Carrie was born and raised in the Rochester area, where she currently lives with her husband Audie and her step-son Jesse.
Outside of the office, Carrie enjoys cooking, watching movies, listening to music, and taking road trips with her family. She always looks forward to her family’s annual fishing trip in Canada.
“The cabin is in a remote location without access to electronics,” said Carrie. “We love to fish, read, play cards, and take in the beautiful scenery!”
From left to right: Jessica Barton, Jan Brown, Logan Curti, Danielle Lynch and Kay Anderson
Five members of our CAS family participated in the third annual Run for the Way 5K on Saturday morning at North Collier Regional Park in Naples.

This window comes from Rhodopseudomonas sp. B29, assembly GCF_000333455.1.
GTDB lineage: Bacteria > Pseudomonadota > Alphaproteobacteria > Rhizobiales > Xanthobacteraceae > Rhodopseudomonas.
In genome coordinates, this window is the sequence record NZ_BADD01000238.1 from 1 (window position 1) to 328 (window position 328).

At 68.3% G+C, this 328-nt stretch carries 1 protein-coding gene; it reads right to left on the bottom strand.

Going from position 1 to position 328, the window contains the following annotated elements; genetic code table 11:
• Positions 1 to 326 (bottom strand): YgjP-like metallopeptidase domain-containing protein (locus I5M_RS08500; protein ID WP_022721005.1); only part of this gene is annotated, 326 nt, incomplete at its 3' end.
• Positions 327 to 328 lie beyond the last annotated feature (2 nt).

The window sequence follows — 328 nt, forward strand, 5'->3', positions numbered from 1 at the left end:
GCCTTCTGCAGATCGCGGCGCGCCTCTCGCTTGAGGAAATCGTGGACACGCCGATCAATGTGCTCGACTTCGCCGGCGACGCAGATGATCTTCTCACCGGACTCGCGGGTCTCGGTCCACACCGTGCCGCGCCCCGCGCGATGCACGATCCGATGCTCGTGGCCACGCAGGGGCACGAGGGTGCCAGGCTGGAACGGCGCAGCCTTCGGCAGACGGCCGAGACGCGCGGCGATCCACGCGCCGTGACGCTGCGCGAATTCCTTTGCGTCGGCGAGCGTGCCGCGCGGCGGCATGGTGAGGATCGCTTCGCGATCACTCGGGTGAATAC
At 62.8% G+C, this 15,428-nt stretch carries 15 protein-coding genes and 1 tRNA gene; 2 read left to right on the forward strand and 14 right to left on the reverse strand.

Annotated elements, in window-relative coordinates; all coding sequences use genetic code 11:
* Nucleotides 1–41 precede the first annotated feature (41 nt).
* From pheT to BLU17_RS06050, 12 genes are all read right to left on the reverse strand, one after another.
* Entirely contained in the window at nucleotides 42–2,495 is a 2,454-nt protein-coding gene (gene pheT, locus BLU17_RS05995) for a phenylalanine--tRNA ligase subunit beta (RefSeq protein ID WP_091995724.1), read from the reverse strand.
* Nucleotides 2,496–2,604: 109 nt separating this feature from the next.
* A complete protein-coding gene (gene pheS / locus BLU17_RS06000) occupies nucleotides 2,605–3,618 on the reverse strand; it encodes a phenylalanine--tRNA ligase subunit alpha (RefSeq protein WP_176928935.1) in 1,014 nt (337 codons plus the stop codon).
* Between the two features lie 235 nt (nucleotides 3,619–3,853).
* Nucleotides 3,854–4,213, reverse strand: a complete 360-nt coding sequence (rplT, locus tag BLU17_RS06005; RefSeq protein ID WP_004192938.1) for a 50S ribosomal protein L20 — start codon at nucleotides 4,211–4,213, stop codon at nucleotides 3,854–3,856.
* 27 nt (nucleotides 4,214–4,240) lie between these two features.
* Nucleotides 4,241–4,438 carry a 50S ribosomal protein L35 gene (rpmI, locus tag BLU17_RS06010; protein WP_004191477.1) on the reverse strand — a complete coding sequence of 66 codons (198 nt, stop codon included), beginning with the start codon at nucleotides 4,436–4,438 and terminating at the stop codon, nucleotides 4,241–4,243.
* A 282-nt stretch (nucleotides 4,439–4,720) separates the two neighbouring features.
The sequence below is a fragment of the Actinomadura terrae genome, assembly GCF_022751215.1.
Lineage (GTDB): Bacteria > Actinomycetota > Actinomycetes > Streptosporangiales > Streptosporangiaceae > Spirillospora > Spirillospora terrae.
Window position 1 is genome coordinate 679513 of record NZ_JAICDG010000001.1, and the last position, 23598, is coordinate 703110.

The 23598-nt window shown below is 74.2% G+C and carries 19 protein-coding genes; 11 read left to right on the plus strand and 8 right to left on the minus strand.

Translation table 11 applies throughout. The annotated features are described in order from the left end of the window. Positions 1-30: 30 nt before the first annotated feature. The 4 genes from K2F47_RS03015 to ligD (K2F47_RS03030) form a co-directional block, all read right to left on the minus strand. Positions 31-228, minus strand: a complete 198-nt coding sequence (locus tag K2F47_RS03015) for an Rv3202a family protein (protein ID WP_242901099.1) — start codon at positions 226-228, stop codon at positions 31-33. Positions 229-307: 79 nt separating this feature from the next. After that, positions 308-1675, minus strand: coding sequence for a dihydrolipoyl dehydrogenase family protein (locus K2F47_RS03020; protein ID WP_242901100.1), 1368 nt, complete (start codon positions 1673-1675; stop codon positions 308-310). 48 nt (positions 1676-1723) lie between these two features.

At 7:30 a.m., our group of walkers lined up for the 5K. Each of the participants – Jessica Barton, Jan Brown, Logan Curti, Danielle Lynch and Kay Anderson – completed the course in about 56 minutes.
Jessica, who has run several 5K races this year, organized our team and sparked our interest in the Run for the Way.
“It was by far the most fun race of the year…I’m so glad some of my CAS family joined in,” said Jessica. “They say running is not a team sport because you are only in competition with yourself. But we made it a team sport.”
The Run for the Way was Logan’s first 5K.
“We didn’t break any world records for speed, but it was fun to get some exercise and spend an enjoyable morning with the team,” said Logan. “Plus we were supporting a great cause!”
The 5K run and walk benefitted United Way of Collier County, which encompasses more than 30 local community agencies and hundreds of human services programs. These organizations serve more than 100,000 people in Collier County.